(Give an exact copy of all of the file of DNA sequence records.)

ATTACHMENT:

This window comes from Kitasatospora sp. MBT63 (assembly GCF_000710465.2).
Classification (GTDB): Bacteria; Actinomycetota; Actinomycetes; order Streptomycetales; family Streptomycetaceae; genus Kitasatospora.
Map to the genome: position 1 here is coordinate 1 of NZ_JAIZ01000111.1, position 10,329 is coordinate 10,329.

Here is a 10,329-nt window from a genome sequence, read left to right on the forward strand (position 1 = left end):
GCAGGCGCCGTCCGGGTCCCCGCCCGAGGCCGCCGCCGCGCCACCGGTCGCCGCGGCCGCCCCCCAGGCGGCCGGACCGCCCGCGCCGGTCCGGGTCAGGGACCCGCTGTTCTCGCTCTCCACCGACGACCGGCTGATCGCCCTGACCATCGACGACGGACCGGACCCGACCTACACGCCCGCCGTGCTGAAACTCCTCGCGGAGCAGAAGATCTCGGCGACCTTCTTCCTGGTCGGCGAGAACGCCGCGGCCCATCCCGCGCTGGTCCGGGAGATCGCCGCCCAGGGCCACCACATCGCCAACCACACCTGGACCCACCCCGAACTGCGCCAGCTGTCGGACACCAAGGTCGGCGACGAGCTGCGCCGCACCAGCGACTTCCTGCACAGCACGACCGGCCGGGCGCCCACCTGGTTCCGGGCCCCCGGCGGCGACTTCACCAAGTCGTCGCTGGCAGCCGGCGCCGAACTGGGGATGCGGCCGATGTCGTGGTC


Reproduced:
This window comes from Kitasatospora sp. MBT63 (assembly GCF_000710465.2).
Classification (GTDB): Bacteria; Actinomycetota; Actinomycetes; order Streptomycetales; family Streptomycetaceae; genus Kitasatospora.
Map to the genome: position 1 here is coordinate 1 of NZ_JAIZ01000111.1, position 10,329 is coordinate 10,329.

Here is a 10,329-nt window from a genome sequence, read left to right on the forward strand (position 1 = left end):
GCAGGCGCCGTCCGGGTCCCCGCCCGAGGCCGCCGCCGCGCCACCGGTCGCCGCGGCCGCCCCCCAGGCGGCCGGACCGCCCGCGCCGGTCCGGGTCAGGGACCCGCTGTTCTCGCTCTCCACCGACGACCGGCTGATCGCCCTGACCATCGACGACGGACCGGACCCGACCTACACGCCCGCCGTGCTGAAACTCCTCGCGGAGCAGAAGATCTCGGCGACCTTCTTCCTGGTCGGCGAGAACGCCGCGGCCCATCCCGCGCTGGTCCGGGAGATCGCCGCCCAGGGCCACCACATCGCCAACCACACCTGGACCCACCCCGAACTGCGCCAGCTGTCGGACACCAAGGTCGGCGACGAGCTGCGCCGCACCAGCGACTTCCTGCACAGCACGACCGGCCGGGCGCCCACCTGGTTCCGGGCCCCCGGCGGCGACTTCACCAAGTCGTCGCTGGCAGCCGGCGCCGAACTGGGGATGCGGCCGATGTCGTGGTC